One of the measures that authorities are taking is to protect their ports and deny access to prevent spreading via ships entering. At the same time, it is vital to maintain worldwide trade to combat the virus and ensure that the world can still function. Owners will therefore experience strict restrictions in port, which may lead to congestion and delay. One question that remains open is whether an owner can refuse to call at a port where they are likely to have the ship delayed or detained due to the virus or precautions taken to combat the virus.
In time charters, the risk for loss of time is from the outset with the charterer. The issue for the owner is to protect its vessel and crew from being infected. Employment in Supplytime 2017 is restricted to "voyages between any good and safe port or place and any place or Offshore Units where the Vessel can safely lie always afloat with the area of operation". If a port is deemed unsafe, the owner can refuse to follow the orders of the charterer to sail or call at such a port.
Whether a port is deemed unsafe due to COVID-19 will have to be examined case by case based on the prevailing risk factors in the port, including whether measures have been put in place in the port to reduce or avoid the risk of infection, both to passengers and crew. The proximity of the vessel to the shore and the likelihood of the vessel's crew coming into contact with possible sources of infection are also relevant, as well as whether there would be a risk of quarantine or detention of the vessel if calling at the nominated port. An order to call at a port is from the outset valid and the owner must follow such orders. The owner has the burden of proof to show that there is an unacceptable high risk of infection or detention for a port to be deemed unsafe, both under Norwegian and English law.
If a vessel is unable to perform the work under the charter party and time is lost due to COVID-19-related issues, the question is whether the owner remains entitled to the charter hire or whether the vessel will be deemed off-hire. This must be decided on basis of the wording of the relevant charter party and the governing law.
In general, the starting point in a time charter is that hire must be paid unless there is a specific provision to the contrary. If a charterer wishes to invoke the off-hire provisions they will have the burden of proof. The same applies if the owner alleges that any exceptions apply. The relevant clauses are (as always) there to allocate the risk between the parties. The wording of the actual off-hire clauses are therefore very important and the wording differs within the various charter parties.
The condition for placing a vessel off-hire is that an off-hire event as set out in the charter party has occurred. In the present situation, the most practical event is "deficiency of Crew". If a sufficient number of crew are ill due to COVID-19 and as a consequence the vessel is unable to perform the services required, this should from the outset be considered as "a deficiency of Crew" and the vessel be off-hire. If, on the other hand, the remaining crew is healthy and able to perform the services without any loss of time, the vessel is not off-hire.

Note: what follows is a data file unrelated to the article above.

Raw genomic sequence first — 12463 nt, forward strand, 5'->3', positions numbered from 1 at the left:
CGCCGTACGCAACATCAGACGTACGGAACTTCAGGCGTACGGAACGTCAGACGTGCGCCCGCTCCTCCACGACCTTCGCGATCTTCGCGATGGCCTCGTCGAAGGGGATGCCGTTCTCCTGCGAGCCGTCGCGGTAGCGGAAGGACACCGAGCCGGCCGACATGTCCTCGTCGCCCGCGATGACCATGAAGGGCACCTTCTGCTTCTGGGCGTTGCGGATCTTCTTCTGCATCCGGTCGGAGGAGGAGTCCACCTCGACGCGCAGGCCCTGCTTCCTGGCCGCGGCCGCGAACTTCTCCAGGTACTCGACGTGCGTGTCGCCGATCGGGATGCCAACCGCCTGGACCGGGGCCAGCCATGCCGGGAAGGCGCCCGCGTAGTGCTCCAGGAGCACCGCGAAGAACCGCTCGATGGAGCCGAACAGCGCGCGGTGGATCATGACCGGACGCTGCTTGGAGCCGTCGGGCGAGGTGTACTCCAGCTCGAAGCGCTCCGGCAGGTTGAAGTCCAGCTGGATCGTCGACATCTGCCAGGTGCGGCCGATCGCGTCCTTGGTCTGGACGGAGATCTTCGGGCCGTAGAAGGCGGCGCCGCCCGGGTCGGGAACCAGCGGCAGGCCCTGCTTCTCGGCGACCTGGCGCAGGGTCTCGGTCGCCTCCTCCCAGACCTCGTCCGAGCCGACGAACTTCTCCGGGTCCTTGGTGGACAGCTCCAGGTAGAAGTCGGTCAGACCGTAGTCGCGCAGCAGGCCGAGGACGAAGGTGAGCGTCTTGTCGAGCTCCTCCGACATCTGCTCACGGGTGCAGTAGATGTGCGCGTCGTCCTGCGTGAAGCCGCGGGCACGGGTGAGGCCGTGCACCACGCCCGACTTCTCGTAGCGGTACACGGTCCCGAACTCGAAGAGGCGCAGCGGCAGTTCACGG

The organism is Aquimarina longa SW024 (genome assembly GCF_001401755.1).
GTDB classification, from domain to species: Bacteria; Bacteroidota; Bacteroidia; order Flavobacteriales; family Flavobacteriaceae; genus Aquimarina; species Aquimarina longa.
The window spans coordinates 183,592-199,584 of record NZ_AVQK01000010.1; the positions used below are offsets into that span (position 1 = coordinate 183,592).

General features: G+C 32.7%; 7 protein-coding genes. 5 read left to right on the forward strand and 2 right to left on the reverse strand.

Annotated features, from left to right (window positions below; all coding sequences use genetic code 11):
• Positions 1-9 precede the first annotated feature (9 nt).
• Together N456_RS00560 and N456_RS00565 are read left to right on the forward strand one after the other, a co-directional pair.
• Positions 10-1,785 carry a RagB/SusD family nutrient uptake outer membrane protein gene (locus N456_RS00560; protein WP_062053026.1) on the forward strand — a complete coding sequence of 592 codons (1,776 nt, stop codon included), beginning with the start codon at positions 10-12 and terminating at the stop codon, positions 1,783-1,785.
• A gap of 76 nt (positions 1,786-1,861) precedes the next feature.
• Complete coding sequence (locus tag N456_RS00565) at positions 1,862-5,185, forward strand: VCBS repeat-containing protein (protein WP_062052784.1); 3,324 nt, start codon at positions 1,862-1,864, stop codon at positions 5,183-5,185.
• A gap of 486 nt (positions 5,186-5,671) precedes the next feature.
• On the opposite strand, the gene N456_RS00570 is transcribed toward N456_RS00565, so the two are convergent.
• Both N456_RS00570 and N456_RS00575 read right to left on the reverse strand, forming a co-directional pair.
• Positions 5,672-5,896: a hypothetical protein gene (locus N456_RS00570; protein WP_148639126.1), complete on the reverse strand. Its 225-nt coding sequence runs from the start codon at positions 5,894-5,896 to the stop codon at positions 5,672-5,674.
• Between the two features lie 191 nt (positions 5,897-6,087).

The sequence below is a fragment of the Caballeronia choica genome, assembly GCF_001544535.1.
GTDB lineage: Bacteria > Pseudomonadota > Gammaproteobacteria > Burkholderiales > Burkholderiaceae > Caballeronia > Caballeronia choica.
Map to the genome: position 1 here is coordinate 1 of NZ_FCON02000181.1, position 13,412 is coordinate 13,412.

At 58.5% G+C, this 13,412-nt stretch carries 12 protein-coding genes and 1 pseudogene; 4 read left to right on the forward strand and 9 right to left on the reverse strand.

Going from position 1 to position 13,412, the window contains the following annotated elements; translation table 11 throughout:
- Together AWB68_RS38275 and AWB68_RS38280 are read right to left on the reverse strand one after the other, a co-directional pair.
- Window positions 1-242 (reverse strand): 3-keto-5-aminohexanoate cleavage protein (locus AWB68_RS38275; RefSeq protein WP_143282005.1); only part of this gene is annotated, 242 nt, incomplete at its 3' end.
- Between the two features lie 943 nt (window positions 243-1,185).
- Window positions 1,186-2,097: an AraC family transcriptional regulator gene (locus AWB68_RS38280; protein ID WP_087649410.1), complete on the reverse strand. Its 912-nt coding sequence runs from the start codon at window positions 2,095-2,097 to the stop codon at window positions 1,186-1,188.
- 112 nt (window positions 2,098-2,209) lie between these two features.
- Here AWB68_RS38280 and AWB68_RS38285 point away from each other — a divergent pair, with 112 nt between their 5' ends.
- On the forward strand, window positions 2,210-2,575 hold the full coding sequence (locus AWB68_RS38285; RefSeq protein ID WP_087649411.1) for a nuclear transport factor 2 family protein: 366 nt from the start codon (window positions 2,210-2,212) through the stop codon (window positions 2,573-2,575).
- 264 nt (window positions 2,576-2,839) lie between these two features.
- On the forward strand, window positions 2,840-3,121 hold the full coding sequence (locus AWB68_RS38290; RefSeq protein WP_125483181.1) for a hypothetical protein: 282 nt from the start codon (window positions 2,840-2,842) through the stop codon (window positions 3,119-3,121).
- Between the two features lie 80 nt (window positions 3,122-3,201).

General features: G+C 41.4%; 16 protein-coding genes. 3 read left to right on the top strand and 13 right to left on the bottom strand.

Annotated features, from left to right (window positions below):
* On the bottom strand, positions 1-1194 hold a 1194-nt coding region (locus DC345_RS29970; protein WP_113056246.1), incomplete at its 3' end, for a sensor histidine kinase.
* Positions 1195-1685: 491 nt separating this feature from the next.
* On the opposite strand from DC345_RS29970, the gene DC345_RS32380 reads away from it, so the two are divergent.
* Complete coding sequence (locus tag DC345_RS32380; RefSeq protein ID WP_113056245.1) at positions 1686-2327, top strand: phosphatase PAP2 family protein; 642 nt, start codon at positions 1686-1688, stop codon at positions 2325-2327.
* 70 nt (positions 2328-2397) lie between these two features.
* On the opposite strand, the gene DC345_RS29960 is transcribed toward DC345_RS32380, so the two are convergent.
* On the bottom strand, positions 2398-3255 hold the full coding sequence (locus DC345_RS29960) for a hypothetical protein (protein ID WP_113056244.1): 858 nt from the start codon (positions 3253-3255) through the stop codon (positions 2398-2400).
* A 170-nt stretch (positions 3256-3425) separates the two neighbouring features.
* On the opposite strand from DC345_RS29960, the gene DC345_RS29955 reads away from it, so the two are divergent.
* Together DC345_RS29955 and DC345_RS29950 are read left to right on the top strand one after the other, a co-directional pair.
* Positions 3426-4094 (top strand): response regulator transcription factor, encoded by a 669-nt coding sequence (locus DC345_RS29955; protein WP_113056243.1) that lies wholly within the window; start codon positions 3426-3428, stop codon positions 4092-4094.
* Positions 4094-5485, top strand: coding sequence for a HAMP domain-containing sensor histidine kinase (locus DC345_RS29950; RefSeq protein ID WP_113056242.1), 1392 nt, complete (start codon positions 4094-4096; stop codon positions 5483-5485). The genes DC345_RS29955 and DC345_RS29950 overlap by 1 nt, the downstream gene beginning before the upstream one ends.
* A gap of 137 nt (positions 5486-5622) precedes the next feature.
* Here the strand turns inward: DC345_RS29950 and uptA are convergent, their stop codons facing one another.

The off-hire clause in Supplytime 2017 exempts from this main rule if the reason preventing the vessel from working is "quarantine... unless caused by the crew having communication with the shore other vessel at any infected area not in connection with the employment of the Vessel", and other specific reasons including force majeure. This means that if a vessel is quarantined in the next port when coming from an affected area, or because a member of the crew is infected, it will remain on-hire. If a vessel is delayed in connection with a crew change where the incoming crew must remain in quarantine, the vessel will be off-hire, since providing crew is the owners risk.
The situation is today at best uncertain, and the relevant facts are changing rapidly, with new legislation coming into effect on a daily basis. It is clear that this is difficult to handle for any national or international business in the maritime sector.
In addition to the first priority for all businesses to fight the virus and try to contain its spread, management must seek to secure their business and bottom line in order to survive and get out of the situation as best as possible. This means that as far as possible it should be business as usual in the very unusual times.
What can and should be done is to consider the COVID-19 pandemic and try to hedge as best is possible for this, both for existing contracts (by analysing contractual rights and obligations and mitigation measures) and new contracts now being entered into. As the COVID-19 pandemic is now well-known worldwide, it cannot be relied upon as a force majeure situation and excuse going forward, as this today is something which the parties can foresee and therefore regulate the risk for in their new contracts. A tailor-made 'corona clause' should therefore be considered for all new contracts.
For further information on this topic please contact Christian James-Olsen, Gaute K Gjelsten, Øyvind Axe or Øystein Meland at Wikborg Rein by telephone (+47 22 82 75 00) or email (email@example.com, firstname.lastname@example.org, email@example.com or firstname.lastname@example.org). The Wikborg Rein website can be accessed at www.wr.no.
The materials contained on this website are for general information purposes only and are subject to the disclaimer.